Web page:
by Nicole Del Villano || AHL On The Beat Archive
This year’s Binghamton Senators have a healthy mix of young and seasoned players. Second-year head coach Luke Richardson learned last year that this combination benefits both parties. Two months into the season, Richardson sees how the young guys bring a welcomed tempo to the ice.
“Youth brings excitement and energy,” Richardson said. “I tried to use that as a philosophy here and I think it worked well.”
Richardson’s philosophy spoke for itself as he brought his 2012-13 team to a 44-24-1-7 record and the first round of the Calder Cup playoffs before being eliminated by the Wilkes-Barre/Scranton Penguins. Going into his second year as head coach, Richardson was once again ready to work with one of the youngest teams in the league.
With an average age of 23.1 years old, the B-Sens are the youngest club in the East Division.
“The big key is a few of those guys had a chance to come in and play a few games at the end of last year and it was a huge experience,” Richardson said. “It helped them for this year. I think they feel more comfortable; they almost seem like veterans.”
A couple players included in that group are the youngest on the team — forward Matt Puempel, 20, and defenseman Cody Ceci, 19. Both players saw time with the Senators at the end of the 2012-13 season, and now the rookies are two of only four skaters to appear in each of Binghamton’s first 22 games this season.
“It’s much different from two years ago when you’re 18 until now when you’re 20,” Puempel said. “We learned from these guys and to get the opportunity last year helped a lot. To start off the year we are excited to learn a lot and looking forward to that dream of playing in the National Hockey League.”
Both rookies’ first full seasons in Binghamton have been successful so far on the ice.
Puempel’s 11 points (six goals, five assists) have him eighth among the B-Sens’ scorers. Ceci continues making a strong impression, holding the third spot for the Senators at 15 points with two goals and 13 assists and ranking third among all AHL rookie defensemen in scoring.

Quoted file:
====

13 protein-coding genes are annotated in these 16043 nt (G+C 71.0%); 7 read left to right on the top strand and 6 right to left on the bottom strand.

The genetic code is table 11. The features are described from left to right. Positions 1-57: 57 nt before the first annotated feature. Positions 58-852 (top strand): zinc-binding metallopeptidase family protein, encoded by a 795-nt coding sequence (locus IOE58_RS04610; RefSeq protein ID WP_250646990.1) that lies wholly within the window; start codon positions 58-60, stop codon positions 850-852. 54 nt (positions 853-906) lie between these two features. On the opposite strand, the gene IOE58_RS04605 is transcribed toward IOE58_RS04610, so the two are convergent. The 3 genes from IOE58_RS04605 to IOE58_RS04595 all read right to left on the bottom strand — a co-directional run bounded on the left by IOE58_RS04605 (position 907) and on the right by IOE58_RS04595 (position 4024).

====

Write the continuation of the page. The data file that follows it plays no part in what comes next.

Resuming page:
With a successful start to the season, the youngest players try not spend too much of their time paying attention to statistics.
“Ottawa sends us here in order to develop and that’s what we’re trying to do,” Puempel said. “For the most part we are trying to focus on different areas to improve and have fun with that and try not to put too much pressure on ourselves.”
The Binghamton Senators currently have six players 21 years old and under on their roster, and only three 25 or older. Having a team so close in age is something Ceci found to help with his transition to the B-Sens.
“It helps to have a young team, so we don’t really stand out as the youngest guys,” Ceci said. “It’s fortunate for us to only have guys a year older so it makes you feel more comfortable. It works well that we have a young, hard-working team and it gives us tons of opportunities.”
AGE? JUST A NUMBER
Off the ice the age of the team has also brought different experiences. Veteran goalie Nathan Lawson is one of the few players who are married with a family at home. One of the off-ice adventures was bringing his 10-month-old daughter, Presleigh, around the team.
“They are very good with her; I was a little nervous at first,” Lawson said. “It’s pretty neat to see these guys, like some rugged guys, and then this little baby and they are very gentle and caring for her. It’s awesome.”
Another veteran, 27-year-old Tyler Eckford, has been able to help the rest of the team adjust to life in Binghamton. Eckford is another married player on the team, but does not find that to be a barrier between him and the rookies coming in.
“We had Canadian Thanksgiving dinner at our house,” Eckford said. “Our team is really good; we all kind of hang out together. It’s not like a few guys here and a few guys there. My wife is pretty much the same age as them so we all integrate.”
Being a part of the AHL since 2008, Eckford has been able to work with different teams and gain experience. The energy and excitement from being around a younger team stands out the most in his time with Binghamton.
“We have a lot of leadership in our younger guys in that locker room, so I think they’ve taken it upon themselves and it shows,” Eckford said. “I’ve been on a couple teams with a lot of older guys and sometimes it’s dark and gloomy coming to the rink, but with such a young crew of guys in there they are excited to be at the rink everyday and they are excited to win. They want to win.”
Also in the AHL since 2008, Lawson has found a similar feeling from the youthfulness on Binghamton’s teams both past and present.
“Last year, with playing with [Robin] Lehner — he was young and obviously an up-and-coming star,” Lawson said. “He was always so passionate and had that fire and I think it kind of rubbed off on me.”
A grinding work ethic coupled with some well-timed fun complement a young team that hungers for more, Lawson said.
With a unified strong work ethic in place, age becomes a number once players lace up and take to the ice, Richardson said. “When you get in the dressing room, get on the ice there really is no age just experience. To have the experience is good; to have the youthfulness around you is really good. I think it keeps everyone feeling young. It’s a good, positive energy.”
The positive energy has worked so far for the Senators, who currently sit tied for first place in the East Division and hold a 14-7-0-1 record.